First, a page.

Injection initially started as a disposal method but has more recently been recognized as an essential and important part of reservoir management. Sustainable geothermal energy use depends on reinjection of produced fluid to enhance energy production and maintain reservoir pressure. A simple volumetric calculation shows that over 90% of the energy resides in the rock matrix; hence, failure to inject multiple pore volumes results in poor energy recovery efficiency. When the usable energy is extracted from the fluid, the spent fluids must be disposed, reused in a direct use application, or injected back into the resource. Despite efforts to maximize the fraction of fluids reinjected, it is common for losses to approach 50%, mainly through evaporative cooling tower loss. Frequently, makeup water is used to augment injection. Failure to reinject can lead to severe reductions in production rates from falling reservoir pressure,[1] interaction between cool groundwater and the geothermal resource,[2] ground subsidence,[3] or rapid dryout of the resource.[4]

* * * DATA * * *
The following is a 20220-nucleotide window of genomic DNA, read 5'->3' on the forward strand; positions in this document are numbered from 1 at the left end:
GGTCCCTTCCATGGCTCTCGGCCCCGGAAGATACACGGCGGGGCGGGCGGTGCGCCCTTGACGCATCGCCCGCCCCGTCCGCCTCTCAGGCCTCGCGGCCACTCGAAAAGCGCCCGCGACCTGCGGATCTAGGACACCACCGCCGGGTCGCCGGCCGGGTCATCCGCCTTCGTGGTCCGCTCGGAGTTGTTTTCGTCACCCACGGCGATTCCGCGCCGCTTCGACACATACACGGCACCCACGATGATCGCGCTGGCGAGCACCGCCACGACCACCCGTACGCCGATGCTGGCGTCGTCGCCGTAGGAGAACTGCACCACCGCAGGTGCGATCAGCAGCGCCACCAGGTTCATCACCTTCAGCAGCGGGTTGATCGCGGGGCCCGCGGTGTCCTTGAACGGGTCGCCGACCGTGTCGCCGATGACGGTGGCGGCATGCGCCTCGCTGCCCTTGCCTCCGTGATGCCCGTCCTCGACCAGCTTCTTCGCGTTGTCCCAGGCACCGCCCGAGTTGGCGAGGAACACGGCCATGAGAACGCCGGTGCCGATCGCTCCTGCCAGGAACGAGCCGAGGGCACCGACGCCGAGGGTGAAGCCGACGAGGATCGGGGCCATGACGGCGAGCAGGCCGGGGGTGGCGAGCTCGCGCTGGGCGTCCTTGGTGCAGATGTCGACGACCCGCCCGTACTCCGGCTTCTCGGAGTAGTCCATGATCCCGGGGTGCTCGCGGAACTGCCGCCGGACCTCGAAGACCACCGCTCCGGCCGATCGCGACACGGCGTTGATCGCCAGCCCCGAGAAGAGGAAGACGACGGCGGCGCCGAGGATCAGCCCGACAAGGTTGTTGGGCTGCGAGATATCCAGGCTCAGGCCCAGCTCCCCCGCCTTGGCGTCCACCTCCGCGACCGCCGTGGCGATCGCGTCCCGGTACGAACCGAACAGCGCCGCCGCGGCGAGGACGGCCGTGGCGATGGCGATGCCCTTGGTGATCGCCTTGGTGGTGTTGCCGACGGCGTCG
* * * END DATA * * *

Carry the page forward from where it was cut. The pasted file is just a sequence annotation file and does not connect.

1. Benoit, D. 1992. A Case History of Injection through 1991 at Dixie Valley, Nevada. Geothermal Resources Council Trans. 16: 611.
  2. Benoit, D. and Stock, D. 1993. A Case History of Injection at the Beowawe, Nevada, Geothermal Reservoir. Geothermal Resources Council Trans. 17: 473.
  3. Allis, R.G. et al. 1999. A Model for the Shallow Thermal Regime at Dixie Valley Geothermal Field. Geothermal Resources Council Trans. 23: 493.
  4. Barker, B.J. et al. 1992. Geysers Reservoir Performance. Geothermal Resources Council Special Report 17: 167.

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See also

Hydraulic fracturing

Geothermal production measurement

Geothermal drilling and completion

Geothermal reservoir engineering

Geothermal energy